June 1988

Anterograde and Retrograde Amnesia in Patients With Chronic Progressive Multiple Sclerosis

Author Affiliations

From the Departments of Psychology (Drs W. W. Beatty and P. A. Beatty and Ms Monson) and Statistics (Dr Hertsgaard), North Dakota State University, the Cognitive Neuroscience Research Program, The Neuropsychiatric Institute (Dr W. W. Beatty); the Department of Neuroscience, University of North Dakota School of Medicine (Drs W. W. Beatty and Goodkin), Fargo; and the Department of Neurology, Fargo (ND) Clinic-Meritcare (Dr Goodkin).

Arch Neurol. 1988;45(6):611-619. doi:10.1001/archneur.1988.00520300029013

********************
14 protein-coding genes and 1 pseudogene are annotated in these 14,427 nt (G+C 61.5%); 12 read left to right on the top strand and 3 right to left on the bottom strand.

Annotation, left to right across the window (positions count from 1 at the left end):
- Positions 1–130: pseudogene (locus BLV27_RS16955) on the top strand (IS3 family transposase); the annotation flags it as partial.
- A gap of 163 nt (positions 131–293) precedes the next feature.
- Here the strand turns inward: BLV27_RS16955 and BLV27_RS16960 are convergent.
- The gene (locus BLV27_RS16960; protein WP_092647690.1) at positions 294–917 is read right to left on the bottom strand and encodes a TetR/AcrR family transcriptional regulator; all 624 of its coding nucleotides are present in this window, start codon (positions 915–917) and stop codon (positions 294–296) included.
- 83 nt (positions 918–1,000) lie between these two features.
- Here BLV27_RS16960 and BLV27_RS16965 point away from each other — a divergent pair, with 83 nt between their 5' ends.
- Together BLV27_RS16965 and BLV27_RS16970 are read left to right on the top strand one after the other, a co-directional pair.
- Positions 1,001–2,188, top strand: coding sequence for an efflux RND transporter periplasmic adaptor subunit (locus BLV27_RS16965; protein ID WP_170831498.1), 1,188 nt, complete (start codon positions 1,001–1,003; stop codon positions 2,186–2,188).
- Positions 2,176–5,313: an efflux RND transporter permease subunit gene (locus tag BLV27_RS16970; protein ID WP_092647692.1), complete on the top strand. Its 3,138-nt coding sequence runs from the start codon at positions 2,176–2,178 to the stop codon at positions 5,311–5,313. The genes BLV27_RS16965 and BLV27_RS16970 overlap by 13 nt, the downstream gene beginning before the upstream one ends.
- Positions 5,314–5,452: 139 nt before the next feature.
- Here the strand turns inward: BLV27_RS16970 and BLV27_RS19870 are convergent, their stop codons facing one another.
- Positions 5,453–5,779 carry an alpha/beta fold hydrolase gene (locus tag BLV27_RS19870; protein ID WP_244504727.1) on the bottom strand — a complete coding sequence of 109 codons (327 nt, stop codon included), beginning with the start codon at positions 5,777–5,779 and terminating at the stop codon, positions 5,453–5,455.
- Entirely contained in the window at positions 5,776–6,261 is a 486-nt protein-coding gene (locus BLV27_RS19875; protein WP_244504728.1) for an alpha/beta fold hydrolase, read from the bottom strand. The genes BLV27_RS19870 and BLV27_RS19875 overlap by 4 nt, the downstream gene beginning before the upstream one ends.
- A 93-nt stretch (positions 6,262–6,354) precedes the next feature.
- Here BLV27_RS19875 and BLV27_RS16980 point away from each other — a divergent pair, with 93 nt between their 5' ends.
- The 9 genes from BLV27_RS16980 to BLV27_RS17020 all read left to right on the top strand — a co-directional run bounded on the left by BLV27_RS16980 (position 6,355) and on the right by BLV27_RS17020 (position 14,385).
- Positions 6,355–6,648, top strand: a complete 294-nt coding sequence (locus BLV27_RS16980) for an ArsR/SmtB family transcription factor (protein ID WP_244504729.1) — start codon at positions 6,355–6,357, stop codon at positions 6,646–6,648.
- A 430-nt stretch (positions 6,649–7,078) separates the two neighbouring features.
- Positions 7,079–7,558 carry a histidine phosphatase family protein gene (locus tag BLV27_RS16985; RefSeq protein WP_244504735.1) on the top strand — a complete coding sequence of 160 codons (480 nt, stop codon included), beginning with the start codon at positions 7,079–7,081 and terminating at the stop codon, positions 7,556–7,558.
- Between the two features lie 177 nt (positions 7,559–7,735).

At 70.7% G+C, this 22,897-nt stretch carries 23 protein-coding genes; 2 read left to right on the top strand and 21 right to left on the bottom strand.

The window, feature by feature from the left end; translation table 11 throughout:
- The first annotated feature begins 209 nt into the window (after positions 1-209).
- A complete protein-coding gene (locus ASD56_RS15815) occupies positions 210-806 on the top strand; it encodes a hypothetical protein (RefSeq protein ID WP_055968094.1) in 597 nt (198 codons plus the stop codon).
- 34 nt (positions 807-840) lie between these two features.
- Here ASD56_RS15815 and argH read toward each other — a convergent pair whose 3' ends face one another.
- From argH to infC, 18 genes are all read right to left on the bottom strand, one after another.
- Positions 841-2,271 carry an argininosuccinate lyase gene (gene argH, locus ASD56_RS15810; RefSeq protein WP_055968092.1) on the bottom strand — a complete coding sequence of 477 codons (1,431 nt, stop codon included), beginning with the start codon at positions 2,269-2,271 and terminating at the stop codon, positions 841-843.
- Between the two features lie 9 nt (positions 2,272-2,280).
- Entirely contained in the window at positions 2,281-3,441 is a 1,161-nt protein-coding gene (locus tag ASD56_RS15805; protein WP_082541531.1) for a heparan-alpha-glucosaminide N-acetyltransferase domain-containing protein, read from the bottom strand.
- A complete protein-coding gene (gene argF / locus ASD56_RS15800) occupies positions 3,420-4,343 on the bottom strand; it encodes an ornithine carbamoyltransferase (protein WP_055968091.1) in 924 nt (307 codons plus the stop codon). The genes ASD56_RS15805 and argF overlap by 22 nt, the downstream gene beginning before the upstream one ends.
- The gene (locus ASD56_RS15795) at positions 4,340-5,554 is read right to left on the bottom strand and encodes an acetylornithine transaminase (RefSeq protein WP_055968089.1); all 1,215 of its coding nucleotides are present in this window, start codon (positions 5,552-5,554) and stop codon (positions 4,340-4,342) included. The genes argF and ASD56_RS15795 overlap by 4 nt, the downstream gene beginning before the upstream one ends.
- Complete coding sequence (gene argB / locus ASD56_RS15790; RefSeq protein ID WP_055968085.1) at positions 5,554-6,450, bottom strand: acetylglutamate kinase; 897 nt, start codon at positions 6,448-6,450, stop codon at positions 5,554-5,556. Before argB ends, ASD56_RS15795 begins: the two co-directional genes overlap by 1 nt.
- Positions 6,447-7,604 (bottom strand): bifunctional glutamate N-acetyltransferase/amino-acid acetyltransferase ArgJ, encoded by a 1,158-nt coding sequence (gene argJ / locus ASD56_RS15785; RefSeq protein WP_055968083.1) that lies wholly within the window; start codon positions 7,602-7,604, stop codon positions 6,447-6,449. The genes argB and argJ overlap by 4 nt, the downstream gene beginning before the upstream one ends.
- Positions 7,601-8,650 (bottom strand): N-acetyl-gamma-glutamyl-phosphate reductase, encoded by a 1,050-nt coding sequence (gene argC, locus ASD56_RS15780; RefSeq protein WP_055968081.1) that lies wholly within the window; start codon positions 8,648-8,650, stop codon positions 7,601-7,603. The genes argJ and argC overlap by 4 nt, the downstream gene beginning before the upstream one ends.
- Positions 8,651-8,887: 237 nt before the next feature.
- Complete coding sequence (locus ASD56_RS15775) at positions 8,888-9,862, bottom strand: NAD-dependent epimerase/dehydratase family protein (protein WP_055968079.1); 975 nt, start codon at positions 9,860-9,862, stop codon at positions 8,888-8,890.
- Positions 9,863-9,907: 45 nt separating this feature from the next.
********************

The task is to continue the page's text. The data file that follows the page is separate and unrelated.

• The performance of 38 patients with chronic progressive multiple sclerosis was compared with that of 26 age- and education-matched controls on a battery of tests of information-processing speed, verbal fluency, naming, egocentric perception, and anterograde and remote memory. Although there were marked differences in the extent and severity of cognitive disturbance among individual patients, as a group they were impaired compared with controls on all measures. Deficits were most striking on the Symbol-Digit Modalities Test and the verbal fluency measures, tests that require rapid information processing. More than 75% of the patients scored below the tenth percentile for controls on the Symbol-Digit Modalities Test, while 61% scored below the tenth percentile on verbal fluency. Memory disturbances were also common. More than 45% of the patients scored below the tenth percentile. The proportion of impaired patients was quite similar for anterograde and remote memory tests and for recall and recognition procedures. The pattern of memory disturbance and slowed information processing resembled deficits generally observed in subcortical dementias, such as Huntington's disease, but in addition, the patients with multiple sclerosis showed naming difficulties that are usually associated with cortical dementias, such as Alzheimer's disease.